In a speech in Bern on the opening day of his visit, Essebsi, 89, referred to Switzerland having “joined the European Union”, although Switzerland is not — and never has been — a member of the EU.
“Switzerland has an important place in Europe,” the Tunisian president said in the federal parliament building.
“I know that Switzerland joined the European Union rather late but it occupies a significant place there.”
His mistake was immediately picked up by broadcaster RTS and other journalists.
It may have been that Essebsi mixed up the fact that Switzerland joined the United Nations, relatively late, in 2002.
The Tunisian president made another widely reported gaffe when he referred to French President François Hollande as François Mitterand when Hollande paid a visit to Tunis in March 2015.
Essebsi’s visit, originally scheduled for last November and the first made to Switzerland by a Tunisian president, aimed to strengthen cooperation on several fronts between Bern and Tunis.
Swiss President Johann Schneider-Ammann congratulated Tunisia for having “traversed the numerous problems of the Arab Spring with a lot of maturity and wisdom”.
He also praised the new Tunisian constitution, adopted in February 2014, that recognizes Islam as the state religion while guaranteeing freedom of belief for all citizens.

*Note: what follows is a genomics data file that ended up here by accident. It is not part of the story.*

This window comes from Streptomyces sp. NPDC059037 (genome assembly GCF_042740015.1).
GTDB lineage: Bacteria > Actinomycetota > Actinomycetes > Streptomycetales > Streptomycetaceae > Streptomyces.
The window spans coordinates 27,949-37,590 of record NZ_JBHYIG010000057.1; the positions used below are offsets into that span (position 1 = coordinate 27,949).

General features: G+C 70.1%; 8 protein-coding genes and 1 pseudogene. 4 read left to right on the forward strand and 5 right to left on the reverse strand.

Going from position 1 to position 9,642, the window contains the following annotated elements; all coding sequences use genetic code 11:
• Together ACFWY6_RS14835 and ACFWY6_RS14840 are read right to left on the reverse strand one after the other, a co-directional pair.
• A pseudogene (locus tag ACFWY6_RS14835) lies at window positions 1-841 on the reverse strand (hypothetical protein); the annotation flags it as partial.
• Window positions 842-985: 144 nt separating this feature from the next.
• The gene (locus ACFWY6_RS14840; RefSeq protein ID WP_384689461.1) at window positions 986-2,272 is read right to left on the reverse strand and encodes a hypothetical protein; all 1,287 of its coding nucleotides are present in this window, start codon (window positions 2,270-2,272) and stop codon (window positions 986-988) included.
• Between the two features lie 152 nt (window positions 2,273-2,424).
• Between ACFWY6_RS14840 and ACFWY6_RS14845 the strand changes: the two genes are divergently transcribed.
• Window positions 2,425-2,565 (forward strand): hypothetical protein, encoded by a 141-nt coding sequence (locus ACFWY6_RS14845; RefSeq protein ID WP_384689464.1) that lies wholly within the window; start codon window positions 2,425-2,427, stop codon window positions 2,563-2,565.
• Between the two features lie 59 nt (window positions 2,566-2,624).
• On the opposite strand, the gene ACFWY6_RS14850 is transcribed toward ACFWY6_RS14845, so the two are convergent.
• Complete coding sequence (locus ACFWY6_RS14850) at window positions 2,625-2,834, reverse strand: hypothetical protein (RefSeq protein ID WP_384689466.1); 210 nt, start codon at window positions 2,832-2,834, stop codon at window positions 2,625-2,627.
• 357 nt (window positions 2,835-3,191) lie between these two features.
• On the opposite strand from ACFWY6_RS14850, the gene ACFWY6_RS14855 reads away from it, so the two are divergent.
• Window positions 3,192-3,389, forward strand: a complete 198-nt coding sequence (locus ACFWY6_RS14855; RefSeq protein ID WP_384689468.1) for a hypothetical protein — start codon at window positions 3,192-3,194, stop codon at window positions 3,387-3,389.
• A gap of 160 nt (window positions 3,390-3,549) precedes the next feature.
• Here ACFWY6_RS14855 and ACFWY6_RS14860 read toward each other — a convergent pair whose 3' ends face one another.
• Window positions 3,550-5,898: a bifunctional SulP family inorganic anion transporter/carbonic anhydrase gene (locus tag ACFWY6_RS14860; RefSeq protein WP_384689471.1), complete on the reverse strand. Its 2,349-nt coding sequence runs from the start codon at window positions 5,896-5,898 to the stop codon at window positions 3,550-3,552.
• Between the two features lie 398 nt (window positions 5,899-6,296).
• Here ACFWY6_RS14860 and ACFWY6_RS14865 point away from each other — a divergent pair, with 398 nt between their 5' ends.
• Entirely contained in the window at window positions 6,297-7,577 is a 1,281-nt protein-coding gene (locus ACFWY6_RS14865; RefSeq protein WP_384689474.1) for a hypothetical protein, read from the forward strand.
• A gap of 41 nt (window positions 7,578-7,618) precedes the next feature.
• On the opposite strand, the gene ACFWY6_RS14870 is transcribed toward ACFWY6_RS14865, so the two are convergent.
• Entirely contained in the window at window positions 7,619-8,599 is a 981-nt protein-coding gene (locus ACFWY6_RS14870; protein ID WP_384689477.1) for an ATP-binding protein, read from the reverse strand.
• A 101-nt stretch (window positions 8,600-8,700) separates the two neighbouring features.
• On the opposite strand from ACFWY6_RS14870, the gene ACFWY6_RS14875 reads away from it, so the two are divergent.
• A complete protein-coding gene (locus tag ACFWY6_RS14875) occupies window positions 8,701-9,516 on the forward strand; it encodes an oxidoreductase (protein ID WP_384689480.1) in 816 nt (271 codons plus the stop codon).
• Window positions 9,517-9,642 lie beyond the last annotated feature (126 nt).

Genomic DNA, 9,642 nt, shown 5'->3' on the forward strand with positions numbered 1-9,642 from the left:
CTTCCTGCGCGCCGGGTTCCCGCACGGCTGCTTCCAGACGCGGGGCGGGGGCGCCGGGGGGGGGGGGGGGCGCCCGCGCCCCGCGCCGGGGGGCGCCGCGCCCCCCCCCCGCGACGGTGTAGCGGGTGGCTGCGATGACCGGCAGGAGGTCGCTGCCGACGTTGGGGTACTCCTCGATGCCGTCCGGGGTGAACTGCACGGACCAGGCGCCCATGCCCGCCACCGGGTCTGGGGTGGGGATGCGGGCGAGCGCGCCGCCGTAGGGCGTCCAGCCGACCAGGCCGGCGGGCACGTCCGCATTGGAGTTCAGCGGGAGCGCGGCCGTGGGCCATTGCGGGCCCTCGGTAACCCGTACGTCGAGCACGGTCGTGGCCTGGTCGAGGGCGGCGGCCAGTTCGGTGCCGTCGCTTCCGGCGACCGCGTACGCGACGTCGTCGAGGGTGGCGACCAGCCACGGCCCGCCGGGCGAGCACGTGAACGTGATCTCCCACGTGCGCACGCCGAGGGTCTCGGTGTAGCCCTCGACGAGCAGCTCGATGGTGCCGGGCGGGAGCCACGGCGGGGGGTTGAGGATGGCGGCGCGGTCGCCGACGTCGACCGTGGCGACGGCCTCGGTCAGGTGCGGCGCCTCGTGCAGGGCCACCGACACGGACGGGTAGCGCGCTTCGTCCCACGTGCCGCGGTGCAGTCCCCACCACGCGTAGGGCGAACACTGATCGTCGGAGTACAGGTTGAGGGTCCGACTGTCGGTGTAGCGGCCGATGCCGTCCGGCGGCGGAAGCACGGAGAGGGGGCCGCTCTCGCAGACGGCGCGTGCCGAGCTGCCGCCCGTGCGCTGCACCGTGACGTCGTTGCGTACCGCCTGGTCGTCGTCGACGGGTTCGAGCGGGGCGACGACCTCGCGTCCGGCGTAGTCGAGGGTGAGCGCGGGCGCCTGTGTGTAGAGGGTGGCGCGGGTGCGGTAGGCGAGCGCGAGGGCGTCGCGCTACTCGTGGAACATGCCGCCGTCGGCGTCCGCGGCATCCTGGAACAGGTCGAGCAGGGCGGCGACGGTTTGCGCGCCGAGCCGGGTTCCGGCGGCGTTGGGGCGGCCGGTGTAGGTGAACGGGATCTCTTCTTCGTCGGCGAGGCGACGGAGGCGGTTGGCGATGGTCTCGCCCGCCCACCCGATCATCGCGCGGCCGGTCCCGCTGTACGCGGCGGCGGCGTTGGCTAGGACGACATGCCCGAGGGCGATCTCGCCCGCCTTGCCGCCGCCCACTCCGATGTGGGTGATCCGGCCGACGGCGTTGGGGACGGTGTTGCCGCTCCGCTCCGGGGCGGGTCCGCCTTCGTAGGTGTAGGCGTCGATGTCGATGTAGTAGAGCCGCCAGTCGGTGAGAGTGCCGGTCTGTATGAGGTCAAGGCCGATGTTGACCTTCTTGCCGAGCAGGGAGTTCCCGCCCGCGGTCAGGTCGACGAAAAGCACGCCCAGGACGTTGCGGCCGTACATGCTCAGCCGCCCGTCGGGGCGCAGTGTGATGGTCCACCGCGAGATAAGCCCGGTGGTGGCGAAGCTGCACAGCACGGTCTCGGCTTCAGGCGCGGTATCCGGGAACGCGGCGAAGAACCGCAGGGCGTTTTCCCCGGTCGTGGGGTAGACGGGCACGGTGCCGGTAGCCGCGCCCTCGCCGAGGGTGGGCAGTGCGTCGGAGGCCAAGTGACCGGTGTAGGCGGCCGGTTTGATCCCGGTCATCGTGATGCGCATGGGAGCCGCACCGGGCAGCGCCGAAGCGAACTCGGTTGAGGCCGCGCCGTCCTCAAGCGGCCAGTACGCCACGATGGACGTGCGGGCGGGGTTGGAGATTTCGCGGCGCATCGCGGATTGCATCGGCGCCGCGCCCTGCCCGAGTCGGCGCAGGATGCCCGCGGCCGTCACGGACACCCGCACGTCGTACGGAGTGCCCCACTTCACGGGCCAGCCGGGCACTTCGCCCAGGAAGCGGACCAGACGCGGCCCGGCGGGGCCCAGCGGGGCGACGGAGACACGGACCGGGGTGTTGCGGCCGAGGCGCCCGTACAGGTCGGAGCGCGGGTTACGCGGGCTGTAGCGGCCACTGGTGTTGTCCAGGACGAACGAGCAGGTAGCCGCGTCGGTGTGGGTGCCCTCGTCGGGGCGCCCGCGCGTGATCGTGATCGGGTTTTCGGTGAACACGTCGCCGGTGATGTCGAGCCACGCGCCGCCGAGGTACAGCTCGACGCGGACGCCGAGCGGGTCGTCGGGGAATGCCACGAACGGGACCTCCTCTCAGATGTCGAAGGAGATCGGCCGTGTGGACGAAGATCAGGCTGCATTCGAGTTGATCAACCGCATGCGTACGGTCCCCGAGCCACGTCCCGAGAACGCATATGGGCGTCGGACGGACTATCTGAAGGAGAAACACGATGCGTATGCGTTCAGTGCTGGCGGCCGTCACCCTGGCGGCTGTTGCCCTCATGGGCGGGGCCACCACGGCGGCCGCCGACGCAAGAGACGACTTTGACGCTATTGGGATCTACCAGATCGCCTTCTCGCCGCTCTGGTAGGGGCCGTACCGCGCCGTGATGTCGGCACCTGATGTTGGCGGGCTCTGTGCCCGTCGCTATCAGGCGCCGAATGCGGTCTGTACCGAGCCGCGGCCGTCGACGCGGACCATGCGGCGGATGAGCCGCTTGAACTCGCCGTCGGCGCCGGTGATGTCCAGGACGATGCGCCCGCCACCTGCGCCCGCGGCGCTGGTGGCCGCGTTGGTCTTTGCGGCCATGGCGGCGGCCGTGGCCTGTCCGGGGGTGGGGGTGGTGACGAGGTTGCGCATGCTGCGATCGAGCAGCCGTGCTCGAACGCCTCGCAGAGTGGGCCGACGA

The federal government said it had supported moves toward the democratic transition of Tunisia with funding of 80 million francs between 2011 and 2015, following the overthrow of President Zine El Abidene Ben Ali.
Switzerland froze assets in Swiss banks of Ben Ali and his entourage and Bern is still in the process of reinstating the money, claimed by the Tunisian government as ill-gotten gains.
Bern said delegations from both countries acknowledged “good cooperation on this issue”.
A letter of intent was signed on Thursday between the two countries on the blocked assets issue.
The second day of Essebsi’s visit was devoted to economic cooperation and an exchange on vocational training.